Former acting Attorney General Matt Whitaker dismissed the impeachment inquiry into President Donald Trump because he doesn’t see that there was any crime committed.
“What is the crime?” he asked in a discussion with Fox News’ Neil Cavuto on Thursday, noting that “abuse of power” is not even found in the federal code.
(Video: Fox News)
Whitaker contended on “Your World with Neil Cavuto” that after watching House Speaker Nancy Pelosi’s press conference on Thursday, it was clear the Democratic leader “had not watched yesterday play out and didn’t realize how actually weak her case is,” referring to the opening day of pubic hearings in the impeachment investigation.
“The reason that hearsay evidence is not admissible in federal court or state court is because it’s not reliable. These witnesses heard from somebody who heard from somebody who overheard a phone call that may have been somebody,” Whitaker said, referring to testimony from William Taylor, the acting U.S. Ambassador to Ukraine, and George Kent, Deputy Assistant Secretary of State.
Democrats were slammed Wednesday as their star witnesses in the impeachment hearings delivered an endless round of second and third-hand information.
‘Heard it from a friend who heard it from a friend’ witness hypes another NEW Trump phone call https://t.co/vnLPwjWApS
— Conservative News (@BIZPACReview) November 13, 2019
Democrats “have wasted a lot of time and taxpayer money on something that ultimately is not going to be successful,” Whitaker told Cavuto.
The Fox News host recounted Whitaker’s previous comments “even if it were an abuse of power, which I think you distinguished was not the case here, it wouldn’t be a crime,” referring to President Trump’s July 25 phone call with Ukrainian President Volodymyr Zelensky which prompted a whistleblower complaint that sparked the impeachment inquiry.
“In my experience, and in this case, if you’re going to impeach the president, there should be some crime that has been pointed out… I could get into a Founding Fathers debate with those on the left–” Whitaker replied before Cavuto interrupted.
“But is abuse of power a crime?” he questioned.
“It is not, which means it’s not found in the federal code. There’s no elements with which you can line up the facts. We have facts that are alleged,” Whitaker explained. “What is the crime? What is the elements that could be held out to those facts to see if the president actually did something wrong?”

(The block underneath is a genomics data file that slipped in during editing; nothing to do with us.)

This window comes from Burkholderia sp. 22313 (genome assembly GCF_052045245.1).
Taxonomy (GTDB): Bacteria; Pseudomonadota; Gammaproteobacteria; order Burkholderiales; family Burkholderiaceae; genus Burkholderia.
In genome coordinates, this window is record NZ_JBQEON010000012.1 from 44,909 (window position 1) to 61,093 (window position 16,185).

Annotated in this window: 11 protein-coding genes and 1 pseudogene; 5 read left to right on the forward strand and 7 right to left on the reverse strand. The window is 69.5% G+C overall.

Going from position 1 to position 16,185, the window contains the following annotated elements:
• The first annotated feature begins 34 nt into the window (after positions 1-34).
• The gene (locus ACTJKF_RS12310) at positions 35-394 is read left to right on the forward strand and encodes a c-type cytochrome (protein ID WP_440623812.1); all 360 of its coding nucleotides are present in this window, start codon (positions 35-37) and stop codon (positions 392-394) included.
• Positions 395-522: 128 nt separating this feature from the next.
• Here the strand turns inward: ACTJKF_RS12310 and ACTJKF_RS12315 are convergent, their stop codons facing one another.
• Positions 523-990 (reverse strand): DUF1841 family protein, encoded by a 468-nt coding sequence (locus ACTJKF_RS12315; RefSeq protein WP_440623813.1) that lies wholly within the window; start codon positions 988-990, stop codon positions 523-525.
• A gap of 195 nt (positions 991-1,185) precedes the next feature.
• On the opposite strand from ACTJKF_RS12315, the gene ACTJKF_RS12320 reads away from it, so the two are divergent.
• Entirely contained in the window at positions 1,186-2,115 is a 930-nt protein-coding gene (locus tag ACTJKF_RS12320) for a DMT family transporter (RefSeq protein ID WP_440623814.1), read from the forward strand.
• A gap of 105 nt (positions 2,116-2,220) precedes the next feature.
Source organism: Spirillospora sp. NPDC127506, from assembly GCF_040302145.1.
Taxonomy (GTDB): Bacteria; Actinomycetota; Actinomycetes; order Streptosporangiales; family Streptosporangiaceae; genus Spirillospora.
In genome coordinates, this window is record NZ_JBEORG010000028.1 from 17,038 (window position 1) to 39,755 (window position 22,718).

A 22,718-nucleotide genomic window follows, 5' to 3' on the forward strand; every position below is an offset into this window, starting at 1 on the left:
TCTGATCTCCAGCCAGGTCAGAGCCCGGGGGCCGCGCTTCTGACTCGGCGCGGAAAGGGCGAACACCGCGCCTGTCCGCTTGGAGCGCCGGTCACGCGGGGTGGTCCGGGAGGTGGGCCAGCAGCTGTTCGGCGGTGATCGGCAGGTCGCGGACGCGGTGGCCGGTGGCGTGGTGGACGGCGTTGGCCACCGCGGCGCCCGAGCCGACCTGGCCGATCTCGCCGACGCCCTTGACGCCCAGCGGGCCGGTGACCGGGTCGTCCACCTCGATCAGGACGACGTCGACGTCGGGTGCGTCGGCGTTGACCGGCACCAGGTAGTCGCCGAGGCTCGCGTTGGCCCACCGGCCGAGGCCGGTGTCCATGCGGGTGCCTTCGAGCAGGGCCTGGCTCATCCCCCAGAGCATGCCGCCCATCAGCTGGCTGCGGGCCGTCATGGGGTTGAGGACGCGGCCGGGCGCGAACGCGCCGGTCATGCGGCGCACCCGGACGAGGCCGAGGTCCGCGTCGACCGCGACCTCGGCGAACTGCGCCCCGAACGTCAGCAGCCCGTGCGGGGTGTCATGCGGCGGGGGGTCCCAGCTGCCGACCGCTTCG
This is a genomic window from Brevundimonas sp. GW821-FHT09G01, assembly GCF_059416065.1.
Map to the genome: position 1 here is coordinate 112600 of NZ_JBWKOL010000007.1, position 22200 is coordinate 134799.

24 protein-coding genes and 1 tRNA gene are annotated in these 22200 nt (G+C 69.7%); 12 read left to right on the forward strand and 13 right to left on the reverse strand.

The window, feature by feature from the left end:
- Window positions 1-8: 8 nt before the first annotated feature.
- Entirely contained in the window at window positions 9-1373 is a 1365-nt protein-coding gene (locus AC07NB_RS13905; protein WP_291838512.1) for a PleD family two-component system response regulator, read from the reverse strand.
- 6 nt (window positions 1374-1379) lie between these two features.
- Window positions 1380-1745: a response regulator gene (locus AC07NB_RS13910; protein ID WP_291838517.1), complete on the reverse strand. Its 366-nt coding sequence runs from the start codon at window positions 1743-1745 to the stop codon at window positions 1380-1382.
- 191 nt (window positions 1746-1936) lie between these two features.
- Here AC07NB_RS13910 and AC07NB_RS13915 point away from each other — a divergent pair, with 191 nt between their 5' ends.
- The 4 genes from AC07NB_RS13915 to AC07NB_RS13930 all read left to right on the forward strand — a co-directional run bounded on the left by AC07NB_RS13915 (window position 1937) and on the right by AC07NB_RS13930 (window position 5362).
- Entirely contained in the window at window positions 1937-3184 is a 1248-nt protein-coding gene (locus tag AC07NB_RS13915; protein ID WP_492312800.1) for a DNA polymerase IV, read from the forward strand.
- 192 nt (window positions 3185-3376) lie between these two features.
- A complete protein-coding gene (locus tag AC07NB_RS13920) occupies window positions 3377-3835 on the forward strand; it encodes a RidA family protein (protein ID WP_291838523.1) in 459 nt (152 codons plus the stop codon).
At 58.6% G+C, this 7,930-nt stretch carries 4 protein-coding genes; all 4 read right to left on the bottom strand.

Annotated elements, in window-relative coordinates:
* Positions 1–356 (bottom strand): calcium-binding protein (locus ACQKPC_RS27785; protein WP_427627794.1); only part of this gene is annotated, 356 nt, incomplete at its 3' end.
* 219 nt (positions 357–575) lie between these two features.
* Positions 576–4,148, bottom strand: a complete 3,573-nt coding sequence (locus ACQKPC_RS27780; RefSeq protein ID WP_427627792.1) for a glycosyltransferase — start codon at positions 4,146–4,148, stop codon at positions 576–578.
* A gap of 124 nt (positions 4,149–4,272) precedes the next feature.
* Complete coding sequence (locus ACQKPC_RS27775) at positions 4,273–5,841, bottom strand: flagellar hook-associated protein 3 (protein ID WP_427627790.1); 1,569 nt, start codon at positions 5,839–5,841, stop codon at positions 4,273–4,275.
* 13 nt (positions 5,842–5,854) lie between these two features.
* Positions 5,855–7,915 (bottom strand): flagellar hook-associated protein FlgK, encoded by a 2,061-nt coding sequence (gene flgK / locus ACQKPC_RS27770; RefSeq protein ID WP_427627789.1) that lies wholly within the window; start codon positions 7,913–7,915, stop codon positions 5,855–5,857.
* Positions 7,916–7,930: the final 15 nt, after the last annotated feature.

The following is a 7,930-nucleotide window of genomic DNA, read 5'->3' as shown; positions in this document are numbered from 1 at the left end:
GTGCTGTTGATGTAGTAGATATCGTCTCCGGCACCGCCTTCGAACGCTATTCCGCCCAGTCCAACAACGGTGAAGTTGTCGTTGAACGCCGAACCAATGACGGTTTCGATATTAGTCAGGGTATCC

Cavuto asked if Whitaker had seen anything in the president’s discussions in which he was trying to establish a “link” between withheld aid to Ukraine and an investigation of former Vice President Joe Biden’s son.
Noting that the president has repeatedly contended, and Ukraine President Volodymyr Zelensky has concurred, that there was no quid pro quo in their discussions, Whitaker reiterated that “there was no investigation that was launched” and Ukraine received the aid “consistent with what Congress has authorized.”
“I know what Congress is trying to do here. They are trying to politically weaken the president. I’m worried about the precedent this is going to set for future administrations,” the former acting AG said.
“You are saying since the aid ultimately was delivered and it turns out that the dirt or whatever you want to call it on the Bidens was not, then there is nothing there?” Cavuto asked.
“I know the criminal code, and I don’t see anything that would make this a high crime or misdemeanor consistent with the Constitution,” Whitaker replied. “If the Democrats want to impeach the president for anything, just a fact pattern that they are finding here, they certainly politically can do that.”
“Egregious behavior…isn’t necessarily a high crime or misdemeanor in your eyes?” Cavuto pressed, appearing to be looking for a soundbite from Whitaker.
“I don’t think so,” Whitaker responded. “Egregious behavior, abuse of power – those are just baskets with which things can be placed in that is in the eye of the beholder. That’s never the system that we’ve developed here.”
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